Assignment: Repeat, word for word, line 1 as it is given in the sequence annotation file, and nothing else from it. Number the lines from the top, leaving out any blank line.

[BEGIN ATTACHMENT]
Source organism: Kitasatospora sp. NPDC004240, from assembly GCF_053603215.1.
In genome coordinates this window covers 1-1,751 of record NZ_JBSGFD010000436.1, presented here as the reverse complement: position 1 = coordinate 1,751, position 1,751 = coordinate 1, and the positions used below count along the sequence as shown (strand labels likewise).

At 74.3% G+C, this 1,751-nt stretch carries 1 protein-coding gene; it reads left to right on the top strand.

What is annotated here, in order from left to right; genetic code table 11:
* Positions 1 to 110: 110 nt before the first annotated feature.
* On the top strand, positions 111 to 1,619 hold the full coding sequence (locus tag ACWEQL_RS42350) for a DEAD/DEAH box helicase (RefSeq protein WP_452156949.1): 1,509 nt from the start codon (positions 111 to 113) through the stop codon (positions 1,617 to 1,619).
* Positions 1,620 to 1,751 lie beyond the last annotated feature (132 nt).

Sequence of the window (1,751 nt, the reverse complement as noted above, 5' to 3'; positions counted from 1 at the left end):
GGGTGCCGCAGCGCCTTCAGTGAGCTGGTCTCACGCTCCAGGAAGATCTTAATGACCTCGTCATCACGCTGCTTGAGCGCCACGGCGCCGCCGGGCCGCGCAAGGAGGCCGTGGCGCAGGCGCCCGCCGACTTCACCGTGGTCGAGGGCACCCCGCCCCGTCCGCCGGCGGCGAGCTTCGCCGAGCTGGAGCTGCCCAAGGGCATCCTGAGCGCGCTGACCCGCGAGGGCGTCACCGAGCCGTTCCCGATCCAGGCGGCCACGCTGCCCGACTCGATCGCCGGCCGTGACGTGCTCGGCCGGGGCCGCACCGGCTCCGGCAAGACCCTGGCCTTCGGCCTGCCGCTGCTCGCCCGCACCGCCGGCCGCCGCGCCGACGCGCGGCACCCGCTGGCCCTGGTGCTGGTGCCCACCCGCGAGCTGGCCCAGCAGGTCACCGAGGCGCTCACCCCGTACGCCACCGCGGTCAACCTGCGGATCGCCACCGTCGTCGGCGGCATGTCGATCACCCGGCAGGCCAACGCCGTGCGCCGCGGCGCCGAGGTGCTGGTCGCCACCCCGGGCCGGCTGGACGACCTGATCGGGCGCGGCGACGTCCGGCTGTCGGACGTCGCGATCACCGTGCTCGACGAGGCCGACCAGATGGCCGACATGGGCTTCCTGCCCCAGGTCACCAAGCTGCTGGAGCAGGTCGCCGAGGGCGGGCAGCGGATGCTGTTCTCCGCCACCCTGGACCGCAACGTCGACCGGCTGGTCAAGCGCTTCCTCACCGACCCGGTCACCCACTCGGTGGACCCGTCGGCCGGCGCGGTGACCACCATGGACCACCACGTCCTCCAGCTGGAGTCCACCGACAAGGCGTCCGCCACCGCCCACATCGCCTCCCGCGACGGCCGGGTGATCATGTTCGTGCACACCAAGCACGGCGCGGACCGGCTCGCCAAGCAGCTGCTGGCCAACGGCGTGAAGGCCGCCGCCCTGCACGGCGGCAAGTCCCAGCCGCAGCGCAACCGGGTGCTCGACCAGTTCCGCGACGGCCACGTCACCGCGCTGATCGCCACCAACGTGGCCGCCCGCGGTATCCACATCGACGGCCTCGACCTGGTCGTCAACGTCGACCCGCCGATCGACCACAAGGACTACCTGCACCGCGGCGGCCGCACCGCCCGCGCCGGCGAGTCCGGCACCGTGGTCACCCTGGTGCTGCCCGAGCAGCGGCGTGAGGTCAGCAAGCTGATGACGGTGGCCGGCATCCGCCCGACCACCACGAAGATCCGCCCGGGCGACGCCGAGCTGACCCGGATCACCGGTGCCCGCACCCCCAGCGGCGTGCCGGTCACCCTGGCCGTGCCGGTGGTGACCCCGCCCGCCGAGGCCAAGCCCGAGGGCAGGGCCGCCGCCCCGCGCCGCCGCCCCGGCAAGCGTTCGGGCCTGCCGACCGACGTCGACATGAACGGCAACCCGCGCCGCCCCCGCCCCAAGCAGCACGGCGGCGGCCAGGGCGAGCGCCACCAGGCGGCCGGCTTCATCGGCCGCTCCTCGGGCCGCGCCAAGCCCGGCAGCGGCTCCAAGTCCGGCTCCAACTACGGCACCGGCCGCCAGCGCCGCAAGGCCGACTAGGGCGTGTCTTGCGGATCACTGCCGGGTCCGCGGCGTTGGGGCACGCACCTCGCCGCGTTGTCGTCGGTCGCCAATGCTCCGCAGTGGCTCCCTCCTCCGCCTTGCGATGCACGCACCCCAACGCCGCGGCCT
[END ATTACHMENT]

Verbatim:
Source organism: Kitasatospora sp. NPDC004240, from assembly GCF_053603215.1.